New Hampshire sand and gravel companies sued over stormwater runoff

Conservation Law Foundation targets Belmont, Laconia firms


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The Conservation Law Foundation has sued two New Hampshire sand and gravel operations, charging that they both discharged waste into nearby rivers without getting a proper permit.

One operation agreed Friday to settle by pledging to improve environmental practices and paying $40,000, including legal fees.

Both companies could face civil penalties of more than $50,000 a day. 

The suits, filed Sept. 17 in U.S. District court in Concord, allege activities of Nutter Enterprises and Gilmanton Sand & Gravel, two Belmont firms, resulted in runoffs during rainstorms that generated stormwater pollution that went into the Taigas River, a tributary of the Winnipesaukee River. 

A separate suit charges Del R. Gilbert & Son Block Co. Inc., a sand, gravel and concrete facility in Laconia, engaged in the same practices resulting in stormwater pollution of Durkee Brook, which is a tributary of Winnisquam Lake.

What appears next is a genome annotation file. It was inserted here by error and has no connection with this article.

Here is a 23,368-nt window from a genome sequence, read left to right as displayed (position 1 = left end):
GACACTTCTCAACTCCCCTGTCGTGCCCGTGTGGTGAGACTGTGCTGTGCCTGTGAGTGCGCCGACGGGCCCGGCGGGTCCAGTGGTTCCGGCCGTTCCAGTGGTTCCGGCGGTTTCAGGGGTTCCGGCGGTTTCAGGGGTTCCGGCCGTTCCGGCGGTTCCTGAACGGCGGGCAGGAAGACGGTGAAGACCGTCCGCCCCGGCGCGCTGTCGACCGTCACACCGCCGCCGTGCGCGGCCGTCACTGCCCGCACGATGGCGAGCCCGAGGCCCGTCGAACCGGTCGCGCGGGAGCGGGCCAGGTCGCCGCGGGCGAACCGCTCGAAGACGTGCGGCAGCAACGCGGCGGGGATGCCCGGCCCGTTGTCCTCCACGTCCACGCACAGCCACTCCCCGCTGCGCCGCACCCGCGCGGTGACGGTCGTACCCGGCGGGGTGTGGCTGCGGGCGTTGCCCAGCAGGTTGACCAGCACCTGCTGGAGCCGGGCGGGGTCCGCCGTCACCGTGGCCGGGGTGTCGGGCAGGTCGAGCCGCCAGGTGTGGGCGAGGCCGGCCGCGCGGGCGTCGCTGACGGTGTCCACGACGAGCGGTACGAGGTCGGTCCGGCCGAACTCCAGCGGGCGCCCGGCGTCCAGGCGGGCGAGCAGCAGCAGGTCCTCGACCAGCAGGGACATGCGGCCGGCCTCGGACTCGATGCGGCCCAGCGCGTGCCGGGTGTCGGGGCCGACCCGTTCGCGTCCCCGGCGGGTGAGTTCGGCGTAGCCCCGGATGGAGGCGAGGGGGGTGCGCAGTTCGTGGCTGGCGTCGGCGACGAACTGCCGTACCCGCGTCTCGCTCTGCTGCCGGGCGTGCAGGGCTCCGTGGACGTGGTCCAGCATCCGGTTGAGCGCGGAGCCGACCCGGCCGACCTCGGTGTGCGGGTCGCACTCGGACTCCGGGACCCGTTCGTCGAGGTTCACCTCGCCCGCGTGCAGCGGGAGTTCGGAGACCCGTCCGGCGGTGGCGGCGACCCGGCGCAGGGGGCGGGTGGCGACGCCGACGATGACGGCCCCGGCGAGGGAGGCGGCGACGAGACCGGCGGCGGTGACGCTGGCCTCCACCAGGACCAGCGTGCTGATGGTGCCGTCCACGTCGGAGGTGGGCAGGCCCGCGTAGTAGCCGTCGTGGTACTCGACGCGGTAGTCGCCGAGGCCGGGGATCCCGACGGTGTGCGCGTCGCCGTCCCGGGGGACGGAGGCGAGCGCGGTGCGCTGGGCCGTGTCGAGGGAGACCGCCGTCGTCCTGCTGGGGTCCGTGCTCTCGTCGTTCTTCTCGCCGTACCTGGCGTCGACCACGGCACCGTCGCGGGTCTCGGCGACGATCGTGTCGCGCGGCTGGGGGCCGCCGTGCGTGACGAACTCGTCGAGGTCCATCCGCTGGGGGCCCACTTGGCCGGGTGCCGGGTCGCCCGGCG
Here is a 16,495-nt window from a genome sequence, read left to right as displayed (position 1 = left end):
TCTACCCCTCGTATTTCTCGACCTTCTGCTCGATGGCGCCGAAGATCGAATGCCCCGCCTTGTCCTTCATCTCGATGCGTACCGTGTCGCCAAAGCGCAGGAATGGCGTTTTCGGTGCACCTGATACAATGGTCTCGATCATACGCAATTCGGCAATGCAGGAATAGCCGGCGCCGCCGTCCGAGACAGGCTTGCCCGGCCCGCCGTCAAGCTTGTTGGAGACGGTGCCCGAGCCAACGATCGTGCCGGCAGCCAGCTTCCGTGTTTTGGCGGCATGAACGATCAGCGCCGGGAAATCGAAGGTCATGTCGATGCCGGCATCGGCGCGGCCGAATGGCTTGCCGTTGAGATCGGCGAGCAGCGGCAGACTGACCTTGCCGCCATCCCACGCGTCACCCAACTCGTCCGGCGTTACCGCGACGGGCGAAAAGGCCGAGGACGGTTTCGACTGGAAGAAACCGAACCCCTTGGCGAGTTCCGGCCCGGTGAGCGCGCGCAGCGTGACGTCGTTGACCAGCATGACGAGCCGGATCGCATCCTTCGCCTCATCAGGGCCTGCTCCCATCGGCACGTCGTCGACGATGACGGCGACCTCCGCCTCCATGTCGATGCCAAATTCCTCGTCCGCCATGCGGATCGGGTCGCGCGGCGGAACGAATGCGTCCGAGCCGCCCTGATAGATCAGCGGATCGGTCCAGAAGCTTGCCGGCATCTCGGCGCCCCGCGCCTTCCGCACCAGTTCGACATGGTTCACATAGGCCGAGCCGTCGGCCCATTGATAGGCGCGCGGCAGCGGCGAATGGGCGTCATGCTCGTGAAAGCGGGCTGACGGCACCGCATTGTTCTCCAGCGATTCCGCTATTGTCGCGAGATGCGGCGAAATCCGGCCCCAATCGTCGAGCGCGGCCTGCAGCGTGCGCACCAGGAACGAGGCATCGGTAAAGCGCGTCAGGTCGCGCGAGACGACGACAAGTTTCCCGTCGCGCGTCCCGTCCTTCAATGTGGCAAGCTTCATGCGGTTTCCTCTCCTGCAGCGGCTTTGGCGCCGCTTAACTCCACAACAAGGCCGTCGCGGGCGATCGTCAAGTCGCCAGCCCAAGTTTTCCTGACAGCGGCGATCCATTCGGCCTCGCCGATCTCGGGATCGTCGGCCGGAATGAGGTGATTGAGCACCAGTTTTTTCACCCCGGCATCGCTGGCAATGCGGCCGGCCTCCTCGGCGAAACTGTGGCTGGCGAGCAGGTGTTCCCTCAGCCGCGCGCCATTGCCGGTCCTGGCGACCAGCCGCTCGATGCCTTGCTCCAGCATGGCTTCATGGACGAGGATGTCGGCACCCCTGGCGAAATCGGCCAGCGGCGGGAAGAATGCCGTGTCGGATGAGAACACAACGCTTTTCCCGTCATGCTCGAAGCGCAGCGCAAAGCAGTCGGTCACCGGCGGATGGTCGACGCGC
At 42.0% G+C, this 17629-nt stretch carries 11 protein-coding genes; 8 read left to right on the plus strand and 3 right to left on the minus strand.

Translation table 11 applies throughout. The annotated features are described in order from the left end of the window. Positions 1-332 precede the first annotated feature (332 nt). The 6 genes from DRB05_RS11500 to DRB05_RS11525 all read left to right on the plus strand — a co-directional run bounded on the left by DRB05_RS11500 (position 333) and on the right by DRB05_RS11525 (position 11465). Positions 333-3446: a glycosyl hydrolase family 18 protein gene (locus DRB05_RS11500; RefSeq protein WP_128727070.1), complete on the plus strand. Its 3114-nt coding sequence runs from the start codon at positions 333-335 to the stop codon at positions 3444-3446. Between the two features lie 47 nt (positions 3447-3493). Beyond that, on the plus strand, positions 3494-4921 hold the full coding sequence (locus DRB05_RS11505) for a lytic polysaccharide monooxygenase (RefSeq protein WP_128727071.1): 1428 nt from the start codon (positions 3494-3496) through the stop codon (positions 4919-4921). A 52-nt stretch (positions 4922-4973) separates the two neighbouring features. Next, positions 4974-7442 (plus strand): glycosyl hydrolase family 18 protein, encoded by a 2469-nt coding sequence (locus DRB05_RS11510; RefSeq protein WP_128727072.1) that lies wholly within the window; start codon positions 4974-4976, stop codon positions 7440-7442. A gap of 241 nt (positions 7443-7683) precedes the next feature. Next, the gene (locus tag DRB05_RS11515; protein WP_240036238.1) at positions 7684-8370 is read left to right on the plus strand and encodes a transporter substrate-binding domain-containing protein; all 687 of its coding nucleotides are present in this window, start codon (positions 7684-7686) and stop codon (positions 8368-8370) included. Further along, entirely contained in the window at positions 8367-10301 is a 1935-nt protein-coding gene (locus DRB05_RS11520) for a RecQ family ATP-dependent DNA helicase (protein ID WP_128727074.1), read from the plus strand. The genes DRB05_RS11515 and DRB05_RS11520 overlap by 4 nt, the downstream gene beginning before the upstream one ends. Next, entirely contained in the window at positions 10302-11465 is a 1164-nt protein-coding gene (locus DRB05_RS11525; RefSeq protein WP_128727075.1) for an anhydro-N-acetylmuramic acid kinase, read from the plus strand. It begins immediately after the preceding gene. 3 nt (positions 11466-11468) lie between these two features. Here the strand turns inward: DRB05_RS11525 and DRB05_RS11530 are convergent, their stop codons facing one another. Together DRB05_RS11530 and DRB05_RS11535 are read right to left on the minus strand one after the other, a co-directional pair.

CLF said it notified the companies in June and then waited at least 60 days before it could commence action under the federal Clean Water Act.

Neither company responded to inquiries, but William Nutter, president of the two Belmont companies, signed a proposed consent decree on Sept. 28, agreeing – without admission of guilt – to refrain from such discharges and implement a stormwater pollution prevention plan with the help of a hired engineering consultant. It also agreed to institute erosion and sediments control best practices as well as a monitoring program. 

Under the agreement, CLF will be able to inspect the operations each year. Nutter also agreed to pay $20,000 to the Lakes Region Conservation Trust for the protection of the Merrimack River Watershed and another $20,000 in legal fees to CLF.

The settlement still has to be approved by court.

CLF has an office in Concord, but the attorneys involved in the suit are from Massachusetts and Vermont. A spokesperson for the group said last week said that both suits “are focused on protecting New Hampshire’s waterways from stormwater pollution, and they are consistent with CLF’s commitment to defending waters throughout New England.”

He added that it was premature to comment further.

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